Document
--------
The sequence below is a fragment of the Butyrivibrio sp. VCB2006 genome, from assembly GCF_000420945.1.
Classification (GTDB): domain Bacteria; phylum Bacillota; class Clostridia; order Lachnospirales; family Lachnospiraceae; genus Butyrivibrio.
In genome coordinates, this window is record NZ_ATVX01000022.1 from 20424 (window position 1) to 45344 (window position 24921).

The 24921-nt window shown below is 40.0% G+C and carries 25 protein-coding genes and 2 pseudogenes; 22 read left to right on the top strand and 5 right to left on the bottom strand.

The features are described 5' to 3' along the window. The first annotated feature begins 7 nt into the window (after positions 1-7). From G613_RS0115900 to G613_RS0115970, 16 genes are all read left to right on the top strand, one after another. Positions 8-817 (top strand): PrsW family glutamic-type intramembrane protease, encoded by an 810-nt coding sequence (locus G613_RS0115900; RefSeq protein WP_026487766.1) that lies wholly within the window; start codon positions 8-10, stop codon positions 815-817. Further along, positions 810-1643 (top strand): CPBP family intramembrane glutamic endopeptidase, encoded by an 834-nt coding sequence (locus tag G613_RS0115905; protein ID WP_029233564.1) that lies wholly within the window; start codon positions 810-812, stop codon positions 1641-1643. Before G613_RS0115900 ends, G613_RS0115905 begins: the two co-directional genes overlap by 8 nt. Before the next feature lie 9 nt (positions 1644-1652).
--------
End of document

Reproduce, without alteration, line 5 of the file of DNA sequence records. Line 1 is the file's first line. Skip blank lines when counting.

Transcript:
The features are described 5' to 3' along the window. The first annotated feature begins 7 nt into the window (after positions 1-7). From G613_RS0115900 to G613_RS0115970, 16 genes are all read left to right on the top strand, one after another. Positions 8-817 (top strand): PrsW family glutamic-type intramembrane protease, encoded by an 810-nt coding sequence (locus G613_RS0115900; RefSeq protein WP_026487766.1) that lies wholly within the window; start codon positions 8-10, stop codon positions 815-817. Further along, positions 810-1643 (top strand): CPBP family intramembrane glutamic endopeptidase, encoded by an 834-nt coding sequence (locus tag G613_RS0115905; protein ID WP_029233564.1) that lies wholly within the window; start codon positions 810-812, stop codon positions 1641-1643. Before G613_RS0115900 ends, G613_RS0115905 begins: the two co-directional genes overlap by 8 nt. Before the next feature lie 9 nt (positions 1644-1652).